After teaching fingerstyle for over 40 years, I'm pretty familiar with how we address issues which confront players, of which barre chords is probably one of the biggest hurdles at the start, and it becomes invisible in short order.



__________________
Larry J

Baby #01
Baby #02
Baby #03
Baby #04
Full-size Full-Scale Baby #4

Larry's songs...

…Just because you've argued till a discussion turns silent doesn't mean you have convinced anyone…
Reply With Quote
  #24  
Old 10-25-2015, 08:58 AM
CaffeinatedOne CaffeinatedOne is offline
Registered User
 
Join Date: Apr 2011
Location: Middlesex, Vermont
Posts: 224
Default

Here's an idea to consider.

Mastering barre chording will take time and requires an understanding of your body geometry to make best use of your arm leverage and so forth. I agree that the barre is usually best accomplished with the side of the forefinger, mostly because it puts the other fingers in an advantageous position to fret the remaining notes, but also because it allows you to leverage your arm and shoulder strength, instead of putting all the force on your wrist and hand muscles.

But there's another aspect that can help you with this method, and that is context. When you understand why you're reaching for a barre instead of for individual or smaller combinations of the notes, you will tend to go into "do what must be done" mode and somehow it becomes easier to accomplish.

I have trouble with some barre chords and alternatively, I'll play the three note combinations - short chords if you will - when accompanying someone else in a rhythm role. So, for instance, Bm can be accessed instantly by using an Am form, only with the last three fingers of your left hand to allow for a barre with the forefinger. Just don't do the barre yet. Nail the chord with the last three fingers and don't strum all six strings. You'll be building muscle memory for the chord itself independently of the barre. When you want to add the barre, you need not change anything else at all to do it. So this gets you partway down the road very quickly and does not interfere with the later addition of the barre with the forefinger.
Reply With Quote
  #25  
Old 03-10-2016, 07:17 AM
shekie shekie is offline
Registered User
 
Join Date: Jan 2015
Location: Burlington, MA
Posts: 356
Default 5 months later

Felt compelled to drag this thread up regarding Larry J's advice and accompanying videos.

I've spent a considerable amount of time practicing placing my index finger diagonally across the fret board and applying pressure from the side of my index finger rather than the fleshy front part, and paying attention to thumb placement, slightly behind my index finger instead of directly opposite.

My barre chording is vastly improved from last October, so a big thank you to Larry!
__________________
Martin OM-28 - 2017
Gibson J-45 - 2019
Reply With Quote
  #26  
Old 03-10-2016, 07:33 AM
Wyllys Wyllys is offline
Registered User
 
Join Date: Dec 2015
Location: Earth, mostly
Posts: 1,208
Default

Quote:
Originally Posted by shekie View Post
Felt compelled to drag this thread up regarding Larry J's advice and accompanying videos.

I've spent a considerable amount of time practicing placing my index finger diagonally across the fret board and applying pressure from the side of my index finger rather than the fleshy front part, and paying attention to thumb placement, slightly behind my index finger instead of directly opposite.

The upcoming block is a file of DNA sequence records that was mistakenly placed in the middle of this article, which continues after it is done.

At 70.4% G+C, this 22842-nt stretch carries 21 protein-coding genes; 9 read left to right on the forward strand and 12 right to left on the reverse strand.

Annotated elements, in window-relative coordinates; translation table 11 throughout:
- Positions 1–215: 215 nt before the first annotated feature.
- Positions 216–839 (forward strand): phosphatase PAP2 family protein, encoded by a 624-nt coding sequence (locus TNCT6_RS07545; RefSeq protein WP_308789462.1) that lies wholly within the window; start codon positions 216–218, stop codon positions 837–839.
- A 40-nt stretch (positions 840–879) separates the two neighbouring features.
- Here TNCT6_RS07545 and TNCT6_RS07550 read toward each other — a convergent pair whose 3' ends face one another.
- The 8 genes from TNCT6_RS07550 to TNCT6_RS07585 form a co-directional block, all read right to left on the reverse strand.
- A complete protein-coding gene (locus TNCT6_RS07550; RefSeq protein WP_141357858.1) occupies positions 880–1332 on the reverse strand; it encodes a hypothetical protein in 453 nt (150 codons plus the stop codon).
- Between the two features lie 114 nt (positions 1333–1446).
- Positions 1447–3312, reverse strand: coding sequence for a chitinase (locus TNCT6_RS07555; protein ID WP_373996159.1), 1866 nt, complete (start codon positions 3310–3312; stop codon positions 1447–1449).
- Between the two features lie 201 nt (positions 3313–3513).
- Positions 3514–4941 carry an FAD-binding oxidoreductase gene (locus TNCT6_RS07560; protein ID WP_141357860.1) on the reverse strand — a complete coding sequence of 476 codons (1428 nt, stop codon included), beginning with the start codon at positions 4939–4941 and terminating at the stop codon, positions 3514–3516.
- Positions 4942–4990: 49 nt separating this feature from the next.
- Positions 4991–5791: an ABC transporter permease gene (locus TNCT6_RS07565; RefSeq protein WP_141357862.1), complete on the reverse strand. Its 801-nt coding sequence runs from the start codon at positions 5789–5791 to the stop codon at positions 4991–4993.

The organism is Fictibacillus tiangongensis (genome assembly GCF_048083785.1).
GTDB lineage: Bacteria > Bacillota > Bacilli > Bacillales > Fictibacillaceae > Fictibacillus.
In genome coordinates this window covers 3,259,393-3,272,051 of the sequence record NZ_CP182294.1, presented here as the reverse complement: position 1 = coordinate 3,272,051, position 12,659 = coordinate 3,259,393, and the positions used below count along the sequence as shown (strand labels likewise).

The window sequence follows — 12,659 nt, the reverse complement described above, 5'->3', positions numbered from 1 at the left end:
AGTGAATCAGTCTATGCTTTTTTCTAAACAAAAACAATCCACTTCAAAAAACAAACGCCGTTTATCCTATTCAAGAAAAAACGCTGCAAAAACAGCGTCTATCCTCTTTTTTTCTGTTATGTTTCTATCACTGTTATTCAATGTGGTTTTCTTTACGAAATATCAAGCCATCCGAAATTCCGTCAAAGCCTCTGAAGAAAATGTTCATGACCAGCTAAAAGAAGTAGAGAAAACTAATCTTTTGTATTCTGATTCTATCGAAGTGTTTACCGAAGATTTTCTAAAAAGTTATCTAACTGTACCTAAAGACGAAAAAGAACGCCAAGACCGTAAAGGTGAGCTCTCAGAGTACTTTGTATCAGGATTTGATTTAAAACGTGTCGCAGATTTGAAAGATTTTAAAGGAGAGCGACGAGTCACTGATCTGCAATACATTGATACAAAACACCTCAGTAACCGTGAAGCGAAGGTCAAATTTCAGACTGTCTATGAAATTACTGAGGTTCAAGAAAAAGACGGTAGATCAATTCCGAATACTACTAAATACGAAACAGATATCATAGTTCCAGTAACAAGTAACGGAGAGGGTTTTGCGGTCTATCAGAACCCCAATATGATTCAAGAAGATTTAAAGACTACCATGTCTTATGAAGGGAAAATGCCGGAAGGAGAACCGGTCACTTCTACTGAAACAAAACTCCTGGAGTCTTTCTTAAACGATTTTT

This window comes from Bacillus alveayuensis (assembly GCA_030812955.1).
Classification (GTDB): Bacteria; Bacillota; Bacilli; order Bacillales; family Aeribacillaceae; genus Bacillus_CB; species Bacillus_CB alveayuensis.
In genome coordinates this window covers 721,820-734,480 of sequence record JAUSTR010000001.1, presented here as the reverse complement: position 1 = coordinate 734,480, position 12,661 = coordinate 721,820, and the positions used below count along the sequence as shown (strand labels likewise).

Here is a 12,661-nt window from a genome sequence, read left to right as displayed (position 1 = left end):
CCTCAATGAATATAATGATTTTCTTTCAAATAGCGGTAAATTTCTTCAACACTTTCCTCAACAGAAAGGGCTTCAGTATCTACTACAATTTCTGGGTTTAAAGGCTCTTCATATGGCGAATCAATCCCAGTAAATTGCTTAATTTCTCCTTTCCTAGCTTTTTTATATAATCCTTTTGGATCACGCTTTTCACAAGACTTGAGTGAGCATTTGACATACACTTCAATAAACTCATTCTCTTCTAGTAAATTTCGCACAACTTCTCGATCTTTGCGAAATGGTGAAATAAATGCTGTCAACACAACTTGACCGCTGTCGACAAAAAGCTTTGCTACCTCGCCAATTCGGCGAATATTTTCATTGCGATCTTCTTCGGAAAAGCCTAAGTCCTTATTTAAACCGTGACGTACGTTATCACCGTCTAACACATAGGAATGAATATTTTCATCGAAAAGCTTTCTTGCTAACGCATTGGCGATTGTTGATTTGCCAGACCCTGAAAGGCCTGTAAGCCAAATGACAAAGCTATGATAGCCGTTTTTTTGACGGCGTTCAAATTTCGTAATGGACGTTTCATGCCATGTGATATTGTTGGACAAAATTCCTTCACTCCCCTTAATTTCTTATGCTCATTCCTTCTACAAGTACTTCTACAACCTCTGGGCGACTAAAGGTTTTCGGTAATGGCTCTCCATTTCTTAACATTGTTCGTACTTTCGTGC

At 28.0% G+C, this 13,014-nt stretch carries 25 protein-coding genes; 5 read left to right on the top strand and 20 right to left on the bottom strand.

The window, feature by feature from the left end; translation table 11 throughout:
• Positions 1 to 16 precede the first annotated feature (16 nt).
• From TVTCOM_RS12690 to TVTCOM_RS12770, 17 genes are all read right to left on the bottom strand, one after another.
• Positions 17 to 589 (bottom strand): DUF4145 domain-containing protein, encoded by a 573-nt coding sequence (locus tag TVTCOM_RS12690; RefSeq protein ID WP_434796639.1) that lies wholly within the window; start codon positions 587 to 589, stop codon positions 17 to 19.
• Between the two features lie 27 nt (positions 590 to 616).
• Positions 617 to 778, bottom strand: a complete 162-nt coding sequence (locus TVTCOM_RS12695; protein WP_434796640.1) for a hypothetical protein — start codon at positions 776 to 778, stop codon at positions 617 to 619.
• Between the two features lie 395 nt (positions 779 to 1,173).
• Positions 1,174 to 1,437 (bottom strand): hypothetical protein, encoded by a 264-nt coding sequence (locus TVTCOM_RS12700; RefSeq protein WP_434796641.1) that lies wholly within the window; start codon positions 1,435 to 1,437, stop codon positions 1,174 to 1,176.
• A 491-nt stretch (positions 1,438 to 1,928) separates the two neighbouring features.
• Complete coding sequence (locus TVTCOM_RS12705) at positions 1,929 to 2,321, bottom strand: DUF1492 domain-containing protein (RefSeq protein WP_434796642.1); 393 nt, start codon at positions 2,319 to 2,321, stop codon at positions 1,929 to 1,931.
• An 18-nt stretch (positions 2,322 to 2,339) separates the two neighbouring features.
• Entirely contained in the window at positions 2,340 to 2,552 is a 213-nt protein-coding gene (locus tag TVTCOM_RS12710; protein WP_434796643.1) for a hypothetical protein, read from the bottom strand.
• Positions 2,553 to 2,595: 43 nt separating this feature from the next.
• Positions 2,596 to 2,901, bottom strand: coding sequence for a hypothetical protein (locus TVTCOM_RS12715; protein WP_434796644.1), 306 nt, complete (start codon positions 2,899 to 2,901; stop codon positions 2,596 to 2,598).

My barre chording is vastly improved from last October, so a big thank you to Larry!
One thing that didn't get mentioned in the original batch of advice is the function of the depth of the neck. As you can see by my signature, I prefer a real "handful" of neck on my guitar. A deeper, fuller neck will give more leverage with less effort.
__________________
Harmony Sovereign H-1203
"You're making the wrong mistakes."
...T. Monk

Theory is the post mortem of Music.
Reply With Quote
  #27  
Old 03-10-2016, 08:04 AM
Ditch Ditch is offline
Registered User
 
Join Date: Oct 2015
Location: North central PA. & S.W. Fla.
Posts: 494
Default

I can tell you Larry's video's were a huge help for me. Also having the actioned lowered. For me I think my issue was my thumb placement. Keep at it, it will come.
Reply With Quote
  #28  
Old 03-10-2016, 09:29 AM
Trevor B. Trevor B. is offline
Charter Member
 
Join Date: Aug 2012
Location: Mississauga, Ontario
Posts: 1,055
Default

The only thing I'd add to Larry's excellent video demonstrations and pointers is to avoid "pinching" between left thumb and index finger when making a barre. The pressure one exerts should be directed to the fingertips and barre when it's in use, not divided between left thumb and fingertips. Pinching just creates unnecessary tension and inhibits both vertical and horizontal movement.
Kudos to Larry for making and posting these clear and highly informative little gems.
Reply With Quote
  #29  
Old 03-10-2016, 10:13 AM
rick-slo's Avatar
rick-slo rick-slo is offline
Charter Member
 
Join Date: Nov 2004
Location: San Luis Obispo, CA
Posts: 12,718
Default

Quote:
Originally Posted by Trevor B. View Post
The only thing I'd add to Larry's excellent video demonstrations and pointers is to avoid "pinching" between left thumb and index finger when making a barre. The pressure one exerts should be directed to the fingertips and barre when it's in use, not divided between left thumb and fingertips. Pinching just creates unnecessary tension and inhibits both vertical and horizontal movement.
Kudos to Larry for making and posting these clear and highly informative little gems.
Of course you need to pinch with the thumb. I wish this misinformation would stop floating around.
__________________
Derek Coombs
Website -> Music -> Tabs -> CDs and Youtube
Guitars by Mark Blanchard, Albert&Mueller, Paul Woolson, Collings, Composite Acoustics, and Derek Coombs
Reply With Quote
  #30  
Old 03-10-2016, 10:15 AM
Benny61 Benny61 is offline
Registered User
 
Join Date: Apr 2015
Posts: 103
Default

I'm only a year into playing as well so I have a newbie ish question. I can play barre chords okay except the A shaped one ( like a B for example) and the way I've been managing is to play a barre on the second feet and barre from the fourth string down on the fourth fret with my ring finger in a way that mutes the high E string. It sounds okay to me but is that missing high E note gonna become an issue eventually?
Reply With Quote
Reply

  The Acoustic Guitar Forum > General Acoustic Guitar and Amplification Discussion > PLAY and Write

Thread Tools



All times are GMT -6. The time now is 06:46 AM.


Powered by vBulletin® Version 3.8.7
Copyright ©2000 - 2019, vBulletin Solutions, Inc.
Copyright ©2000 - 2018, The Acoustic Guitar Forum
vB Ad Management by =RedTyger=